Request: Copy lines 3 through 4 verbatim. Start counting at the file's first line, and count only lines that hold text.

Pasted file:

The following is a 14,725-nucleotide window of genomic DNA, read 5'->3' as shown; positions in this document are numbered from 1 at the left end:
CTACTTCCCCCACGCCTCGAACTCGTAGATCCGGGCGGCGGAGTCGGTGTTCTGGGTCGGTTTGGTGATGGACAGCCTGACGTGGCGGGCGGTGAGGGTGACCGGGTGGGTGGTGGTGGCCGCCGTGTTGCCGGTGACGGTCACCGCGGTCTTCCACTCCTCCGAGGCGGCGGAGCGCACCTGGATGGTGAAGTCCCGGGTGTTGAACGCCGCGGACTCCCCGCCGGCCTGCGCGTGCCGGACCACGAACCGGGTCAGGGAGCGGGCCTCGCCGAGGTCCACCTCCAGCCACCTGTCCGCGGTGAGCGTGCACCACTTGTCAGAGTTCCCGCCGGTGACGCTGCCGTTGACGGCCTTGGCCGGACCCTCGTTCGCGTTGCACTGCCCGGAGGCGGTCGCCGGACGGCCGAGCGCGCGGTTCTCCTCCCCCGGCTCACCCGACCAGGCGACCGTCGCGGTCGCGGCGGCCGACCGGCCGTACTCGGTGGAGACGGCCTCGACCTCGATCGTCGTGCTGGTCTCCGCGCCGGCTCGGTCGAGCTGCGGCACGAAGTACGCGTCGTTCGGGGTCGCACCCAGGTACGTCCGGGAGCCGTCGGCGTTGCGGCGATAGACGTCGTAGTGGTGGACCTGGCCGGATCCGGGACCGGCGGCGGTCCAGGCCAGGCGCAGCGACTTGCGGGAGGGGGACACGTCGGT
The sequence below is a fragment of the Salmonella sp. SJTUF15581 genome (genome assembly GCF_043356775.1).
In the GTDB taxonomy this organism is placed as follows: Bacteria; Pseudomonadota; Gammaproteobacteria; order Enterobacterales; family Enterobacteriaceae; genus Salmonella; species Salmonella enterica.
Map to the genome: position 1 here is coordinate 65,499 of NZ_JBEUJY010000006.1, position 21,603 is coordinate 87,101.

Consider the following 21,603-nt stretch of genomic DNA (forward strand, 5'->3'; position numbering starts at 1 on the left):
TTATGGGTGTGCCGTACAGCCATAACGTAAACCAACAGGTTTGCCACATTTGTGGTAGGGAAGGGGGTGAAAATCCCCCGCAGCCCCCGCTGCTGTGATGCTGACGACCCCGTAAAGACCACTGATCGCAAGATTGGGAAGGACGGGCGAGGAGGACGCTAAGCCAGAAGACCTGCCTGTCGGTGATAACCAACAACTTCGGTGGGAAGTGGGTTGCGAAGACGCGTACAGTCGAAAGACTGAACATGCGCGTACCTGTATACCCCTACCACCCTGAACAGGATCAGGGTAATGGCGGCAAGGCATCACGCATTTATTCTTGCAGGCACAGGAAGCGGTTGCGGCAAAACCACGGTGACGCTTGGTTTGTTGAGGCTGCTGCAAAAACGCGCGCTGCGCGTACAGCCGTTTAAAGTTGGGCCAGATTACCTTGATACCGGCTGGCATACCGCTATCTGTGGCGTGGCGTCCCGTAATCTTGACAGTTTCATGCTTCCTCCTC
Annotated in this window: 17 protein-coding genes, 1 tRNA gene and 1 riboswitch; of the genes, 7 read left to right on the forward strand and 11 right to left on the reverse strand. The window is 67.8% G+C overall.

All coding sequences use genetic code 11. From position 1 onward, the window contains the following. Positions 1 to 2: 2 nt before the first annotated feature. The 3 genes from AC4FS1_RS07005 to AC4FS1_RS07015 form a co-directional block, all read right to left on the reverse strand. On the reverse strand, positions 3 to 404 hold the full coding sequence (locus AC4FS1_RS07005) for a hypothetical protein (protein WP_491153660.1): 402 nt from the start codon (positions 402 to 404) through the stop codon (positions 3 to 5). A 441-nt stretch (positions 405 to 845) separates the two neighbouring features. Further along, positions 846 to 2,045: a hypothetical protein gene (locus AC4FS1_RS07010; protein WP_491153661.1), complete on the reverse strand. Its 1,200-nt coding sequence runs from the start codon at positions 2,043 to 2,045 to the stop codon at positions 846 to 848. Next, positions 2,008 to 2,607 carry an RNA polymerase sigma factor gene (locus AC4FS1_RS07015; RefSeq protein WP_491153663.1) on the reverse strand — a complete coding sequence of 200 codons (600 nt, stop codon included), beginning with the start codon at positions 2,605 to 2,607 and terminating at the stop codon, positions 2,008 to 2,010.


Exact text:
The sequence below is a fragment of the Salmonella sp. SJTUF15581 genome (genome assembly GCF_043356775.1).
In the GTDB taxonomy this organism is placed as follows: Bacteria; Pseudomonadota; Gammaproteobacteria; order Enterobacterales; family Enterobacteriaceae; genus Salmonella; species Salmonella enterica.